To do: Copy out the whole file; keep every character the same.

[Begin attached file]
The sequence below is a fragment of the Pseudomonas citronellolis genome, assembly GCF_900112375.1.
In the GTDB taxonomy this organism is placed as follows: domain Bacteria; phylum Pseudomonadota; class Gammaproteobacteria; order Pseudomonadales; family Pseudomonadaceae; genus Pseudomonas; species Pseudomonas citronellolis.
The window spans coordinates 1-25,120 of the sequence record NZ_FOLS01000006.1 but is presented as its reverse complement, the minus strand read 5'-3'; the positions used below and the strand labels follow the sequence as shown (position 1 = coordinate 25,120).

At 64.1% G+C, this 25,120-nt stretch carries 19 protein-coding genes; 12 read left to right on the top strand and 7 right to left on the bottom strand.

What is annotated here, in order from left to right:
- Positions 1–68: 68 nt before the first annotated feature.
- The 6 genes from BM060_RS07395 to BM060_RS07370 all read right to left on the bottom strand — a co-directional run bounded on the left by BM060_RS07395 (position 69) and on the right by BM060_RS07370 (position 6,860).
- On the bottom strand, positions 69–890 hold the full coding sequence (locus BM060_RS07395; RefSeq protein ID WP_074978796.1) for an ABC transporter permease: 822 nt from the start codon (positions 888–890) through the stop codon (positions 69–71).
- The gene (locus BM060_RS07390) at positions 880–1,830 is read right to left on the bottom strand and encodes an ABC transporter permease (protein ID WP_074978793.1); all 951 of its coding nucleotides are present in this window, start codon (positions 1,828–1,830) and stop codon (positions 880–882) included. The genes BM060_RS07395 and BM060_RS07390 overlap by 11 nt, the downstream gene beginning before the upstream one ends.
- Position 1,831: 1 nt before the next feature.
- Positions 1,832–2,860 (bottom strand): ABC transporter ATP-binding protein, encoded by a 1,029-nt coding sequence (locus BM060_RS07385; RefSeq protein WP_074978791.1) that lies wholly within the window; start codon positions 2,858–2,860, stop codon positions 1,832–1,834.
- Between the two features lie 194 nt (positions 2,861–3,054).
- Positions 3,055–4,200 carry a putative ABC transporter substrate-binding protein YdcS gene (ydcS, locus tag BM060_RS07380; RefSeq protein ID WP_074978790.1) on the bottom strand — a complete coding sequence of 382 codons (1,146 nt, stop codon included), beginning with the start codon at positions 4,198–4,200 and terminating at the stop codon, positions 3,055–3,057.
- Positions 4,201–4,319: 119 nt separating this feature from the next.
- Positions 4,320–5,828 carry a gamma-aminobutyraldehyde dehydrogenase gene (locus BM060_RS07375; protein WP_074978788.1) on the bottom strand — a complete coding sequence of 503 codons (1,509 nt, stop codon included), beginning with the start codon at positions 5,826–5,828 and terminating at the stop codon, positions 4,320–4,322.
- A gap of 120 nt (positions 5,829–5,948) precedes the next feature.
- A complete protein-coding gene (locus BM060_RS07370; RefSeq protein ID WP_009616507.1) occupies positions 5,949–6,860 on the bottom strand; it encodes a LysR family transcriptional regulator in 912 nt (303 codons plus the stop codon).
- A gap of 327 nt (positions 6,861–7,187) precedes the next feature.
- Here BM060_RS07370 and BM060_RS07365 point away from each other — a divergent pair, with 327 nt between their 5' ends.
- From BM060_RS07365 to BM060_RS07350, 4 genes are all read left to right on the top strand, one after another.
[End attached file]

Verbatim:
The sequence below is a fragment of the Pseudomonas citronellolis genome, assembly GCF_900112375.1.
In the GTDB taxonomy this organism is placed as follows: domain Bacteria; phylum Pseudomonadota; class Gammaproteobacteria; order Pseudomonadales; family Pseudomonadaceae; genus Pseudomonas; species Pseudomonas citronellolis.
The window spans coordinates 1-25,120 of the sequence record NZ_FOLS01000006.1 but is presented as its reverse complement, the minus strand read 5'-3'; the positions used below and the strand labels follow the sequence as shown (position 1 = coordinate 25,120).

At 64.1% G+C, this 25,120-nt stretch carries 19 protein-coding genes; 12 read left to right on the top strand and 7 right to left on the bottom strand.

What is annotated here, in order from left to right:
- Positions 1–68: 68 nt before the first annotated feature.
- The 6 genes from BM060_RS07395 to BM060_RS07370 all read right to left on the bottom strand — a co-directional run bounded on the left by BM060_RS07395 (position 69) and on the right by BM060_RS07370 (position 6,860).
- On the bottom strand, positions 69–890 hold the full coding sequence (locus BM060_RS07395; RefSeq protein ID WP_074978796.1) for an ABC transporter permease: 822 nt from the start codon (positions 888–890) through the stop codon (positions 69–71).
- The gene (locus BM060_RS07390) at positions 880–1,830 is read right to left on the bottom strand and encodes an ABC transporter permease (protein ID WP_074978793.1); all 951 of its coding nucleotides are present in this window, start codon (positions 1,828–1,830) and stop codon (positions 880–882) included. The genes BM060_RS07395 and BM060_RS07390 overlap by 11 nt, the downstream gene beginning before the upstream one ends.
- Position 1,831: 1 nt before the next feature.
- Positions 1,832–2,860 (bottom strand): ABC transporter ATP-binding protein, encoded by a 1,029-nt coding sequence (locus BM060_RS07385; RefSeq protein WP_074978791.1) that lies wholly within the window; start codon positions 2,858–2,860, stop codon positions 1,832–1,834.
- Between the two features lie 194 nt (positions 2,861–3,054).
- Positions 3,055–4,200 carry a putative ABC transporter substrate-binding protein YdcS gene (ydcS, locus tag BM060_RS07380; RefSeq protein ID WP_074978790.1) on the bottom strand — a complete coding sequence of 382 codons (1,146 nt, stop codon included), beginning with the start codon at positions 4,198–4,200 and terminating at the stop codon, positions 3,055–3,057.
- Positions 4,201–4,319: 119 nt separating this feature from the next.
- Positions 4,320–5,828 carry a gamma-aminobutyraldehyde dehydrogenase gene (locus BM060_RS07375; protein WP_074978788.1) on the bottom strand — a complete coding sequence of 503 codons (1,509 nt, stop codon included), beginning with the start codon at positions 5,826–5,828 and terminating at the stop codon, positions 4,320–4,322.
- A gap of 120 nt (positions 5,829–5,948) precedes the next feature.
- A complete protein-coding gene (locus BM060_RS07370; RefSeq protein ID WP_009616507.1) occupies positions 5,949–6,860 on the bottom strand; it encodes a LysR family transcriptional regulator in 912 nt (303 codons plus the stop codon).
- A gap of 327 nt (positions 6,861–7,187) precedes the next feature.
- Here BM060_RS07370 and BM060_RS07365 point away from each other — a divergent pair, with 327 nt between their 5' ends.
- From BM060_RS07365 to BM060_RS07350, 4 genes are all read left to right on the top strand, one after another.